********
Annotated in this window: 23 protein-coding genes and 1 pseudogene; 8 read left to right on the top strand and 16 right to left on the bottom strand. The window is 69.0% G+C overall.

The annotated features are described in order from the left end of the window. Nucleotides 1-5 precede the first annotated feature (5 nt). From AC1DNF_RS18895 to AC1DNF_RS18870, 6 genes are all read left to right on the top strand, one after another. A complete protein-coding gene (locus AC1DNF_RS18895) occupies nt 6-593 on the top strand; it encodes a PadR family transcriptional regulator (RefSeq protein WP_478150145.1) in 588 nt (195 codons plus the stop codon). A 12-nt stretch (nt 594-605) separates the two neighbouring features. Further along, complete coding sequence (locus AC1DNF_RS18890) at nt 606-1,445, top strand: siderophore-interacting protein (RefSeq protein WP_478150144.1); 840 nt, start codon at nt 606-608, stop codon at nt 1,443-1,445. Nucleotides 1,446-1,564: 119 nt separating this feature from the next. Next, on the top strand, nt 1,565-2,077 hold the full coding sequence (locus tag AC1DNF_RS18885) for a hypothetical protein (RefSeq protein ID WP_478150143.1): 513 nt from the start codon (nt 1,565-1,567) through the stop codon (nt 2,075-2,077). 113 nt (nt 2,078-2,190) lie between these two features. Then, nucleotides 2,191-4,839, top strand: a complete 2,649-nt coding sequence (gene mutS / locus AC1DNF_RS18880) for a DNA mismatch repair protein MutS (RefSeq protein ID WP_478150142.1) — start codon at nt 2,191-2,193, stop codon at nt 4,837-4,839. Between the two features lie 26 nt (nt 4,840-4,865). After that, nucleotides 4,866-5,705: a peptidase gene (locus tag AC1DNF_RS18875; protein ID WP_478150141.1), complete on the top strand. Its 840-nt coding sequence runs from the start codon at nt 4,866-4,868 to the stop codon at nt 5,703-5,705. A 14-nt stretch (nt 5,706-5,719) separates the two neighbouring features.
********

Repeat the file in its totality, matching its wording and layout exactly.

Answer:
Annotated in this window: 23 protein-coding genes and 1 pseudogene; 8 read left to right on the top strand and 16 right to left on the bottom strand. The window is 69.0% G+C overall.

The annotated features are described in order from the left end of the window. Nucleotides 1-5 precede the first annotated feature (5 nt). From AC1DNF_RS18895 to AC1DNF_RS18870, 6 genes are all read left to right on the top strand, one after another. A complete protein-coding gene (locus AC1DNF_RS18895) occupies nt 6-593 on the top strand; it encodes a PadR family transcriptional regulator (RefSeq protein WP_478150145.1) in 588 nt (195 codons plus the stop codon). A 12-nt stretch (nt 594-605) separates the two neighbouring features. Further along, complete coding sequence (locus AC1DNF_RS18890) at nt 606-1,445, top strand: siderophore-interacting protein (RefSeq protein WP_478150144.1); 840 nt, start codon at nt 606-608, stop codon at nt 1,443-1,445. Nucleotides 1,446-1,564: 119 nt separating this feature from the next. Next, on the top strand, nt 1,565-2,077 hold the full coding sequence (locus tag AC1DNF_RS18885) for a hypothetical protein (RefSeq protein ID WP_478150143.1): 513 nt from the start codon (nt 1,565-1,567) through the stop codon (nt 2,075-2,077). 113 nt (nt 2,078-2,190) lie between these two features. Then, nucleotides 2,191-4,839, top strand: a complete 2,649-nt coding sequence (gene mutS / locus AC1DNF_RS18880) for a DNA mismatch repair protein MutS (RefSeq protein ID WP_478150142.1) — start codon at nt 2,191-2,193, stop codon at nt 4,837-4,839. Between the two features lie 26 nt (nt 4,840-4,865). After that, nucleotides 4,866-5,705: a peptidase gene (locus tag AC1DNF_RS18875; protein ID WP_478150141.1), complete on the top strand. Its 840-nt coding sequence runs from the start codon at nt 4,866-4,868 to the stop codon at nt 5,703-5,705. A 14-nt stretch (nt 5,706-5,719) separates the two neighbouring features.